Photo Credit: Baynard Woods
President Trump met with law enforcement leaders twice this week, saw Jeff Sessions confirmed as America's top cop, and signed three tough-on-crime executive orders, which were then condemned by an organization composed of some of the nation’s top law enforcement officers.
Here’s how Trump’s tough-on-crime week went down:
Trump met with law enforcement brass from major cities on Wednesday and said there would be a "zero tolerance policy for acts of violence against law enforcement," adding that we need “national action” to deal with crime in Chicago and declaring that since drugs are "afflicting our nation like never, ever before," and vowing to be “ruthless” in the fight against them. "We're going to stop these drugs from poisoning our people," he said.
At the swearing-in of Jeff Sessions, he signed three “tough on crime” executive orders declaring a “new era of justice.”
"The murder rate in our country is the highest it’s been in 47 years, right?" Trump told a group of county sheriffs he met with on Tuesday, the day before the police chiefs. "Did you know that? Forty-seven years. I used to use that, I’d say that in a speech and everybody was surprised, because the press doesn’t tell it like it is. It wasn’t to their advantage to say that. But the murder rate is the highest it’s been in, I guess, from 45 to 47 years."
In reality, the murder rate is historically low, despite a sharp spike in cities like Baltimore and Chicago over the last two years.
This confab with top cops was taking place at the same time that anti-drug crusader and racist pettifogger Jeff Sessions was being confirmed as the chief law enforcement officer in the country.
Law enforcement has already taken on much of the language and tactics of the War on Terror, which in some ways borrowed from the War on Drugs. But Trump further confuses them, complaining to the police chiefs, for instance, about the judicial branch questioning his Muslim Ban. "They're taking away our weapons one-by-one," Trump said, as if the unfettered power of the president is synonymous with effective law enforcement.
"This is a weapon that you need, and they're trying to take it away from you.”
An executive order signed Thursday morning announced that the administration would begin “developing policies that comprehensively address illegal immigration, drug trafficking, and violent crime.”
Talking to the chiefs, Trump declared that the country supports law enforcement, while the “dishonest media” tries to “convince you it's different," presumably referring to coverage of widespread protests over the past few years in the wake of police killings of unarmed African Americans.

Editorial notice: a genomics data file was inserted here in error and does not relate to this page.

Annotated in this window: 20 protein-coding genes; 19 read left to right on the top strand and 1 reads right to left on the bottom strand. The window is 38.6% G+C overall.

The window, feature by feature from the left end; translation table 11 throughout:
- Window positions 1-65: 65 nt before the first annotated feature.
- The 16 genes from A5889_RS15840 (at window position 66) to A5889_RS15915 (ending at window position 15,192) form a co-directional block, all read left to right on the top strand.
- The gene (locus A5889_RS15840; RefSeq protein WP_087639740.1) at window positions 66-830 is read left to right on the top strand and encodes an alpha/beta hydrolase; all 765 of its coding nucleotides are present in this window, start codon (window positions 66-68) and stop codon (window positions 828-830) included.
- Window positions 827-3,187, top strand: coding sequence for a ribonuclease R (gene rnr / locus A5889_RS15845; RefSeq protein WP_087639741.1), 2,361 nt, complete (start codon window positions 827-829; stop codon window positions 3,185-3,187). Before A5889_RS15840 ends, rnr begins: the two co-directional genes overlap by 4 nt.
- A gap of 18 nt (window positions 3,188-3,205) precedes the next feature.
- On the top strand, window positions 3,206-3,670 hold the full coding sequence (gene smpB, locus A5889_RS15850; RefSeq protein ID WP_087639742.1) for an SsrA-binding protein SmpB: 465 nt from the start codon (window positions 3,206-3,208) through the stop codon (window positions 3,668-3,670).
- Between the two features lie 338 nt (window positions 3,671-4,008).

The country may support law enforcement, but law enforcement might not necessarily support Trump. In what should be seen as a stinging rebuke on Friday a report written by Law Enforcement Leaders to Reduce Crime and Incarceration, a group made up of nearly 200 current and former police chiefs, sheriffs, federal and state prosecutors, and attorneys general from all 50 states” rejected Trump’s tough-on-crime approach.
“In early February, the President signed an executive order creating this ‘Task Force on
Crime Reduction and Public Safety’ at the Justice Department, and signed another order
to curb gang and drug activity. The proposal and these orders, however, do not target
their language and efforts on fighting violent crime—the most serious threat to our
public safety. Instead, they encourage law enforcement to focus on crime more generally.
Federal resources are imperative to combat crime across the country, but failing to direct
these resources toward our most immediate and dangerous threats risks wasting taxpayer
Dollars,” the report, called Fighting Crime and Strengthening Criminal Justice: An Agenda for the New Administration, reads.
“We need not use arrest, conviction, and prison as the default response for every broken
law. For many nonviolent and first-time offenders, prison is not only unnecessary from a
public safety standpoint, it also endangers our communities,” it continues.
The paper was co-authored by David Brown, who was the widely-praised police chief in Dallas when five law enforcement officers were shot at a protest there last summer but does not claim to speak for every member of the association.
We’ll have to wait and see how the regime responds to these recommendations. But it is likely they will push against a more measured approach to policing because a comprehensive war on crime is a great way to scare and control the populace and eliminate political enemies, as Nixon aide John Ehrlichman, an aide to Nixon, made clear in a conversation with Harper’s last year.
"The Nixon campaign in 1968, and the Nixon White House after that, had two enemies: the antiwar left and black people," Ehrlichman said. "We knew we couldn't make it illegal to be either against the war or black, but by getting the public to associate the hippies with marijuana and blacks with heroin, and then criminalizing both heavily, we could disrupt those communities. We could arrest their leaders, raid their homes, break up their meetings, and vilify them night after night on the evening news. Did we know we were lying about the drugs? Of course we did."
If anything, Trump is more paranoid and vindictive than Nixon. And it will be hard for police departments to refuse federal money. Because tons of cops are empowered by the election of Trump. And as one of the few professions where the union is often as powerful as the boss, chiefs who don’t support Trump’s policies may fall.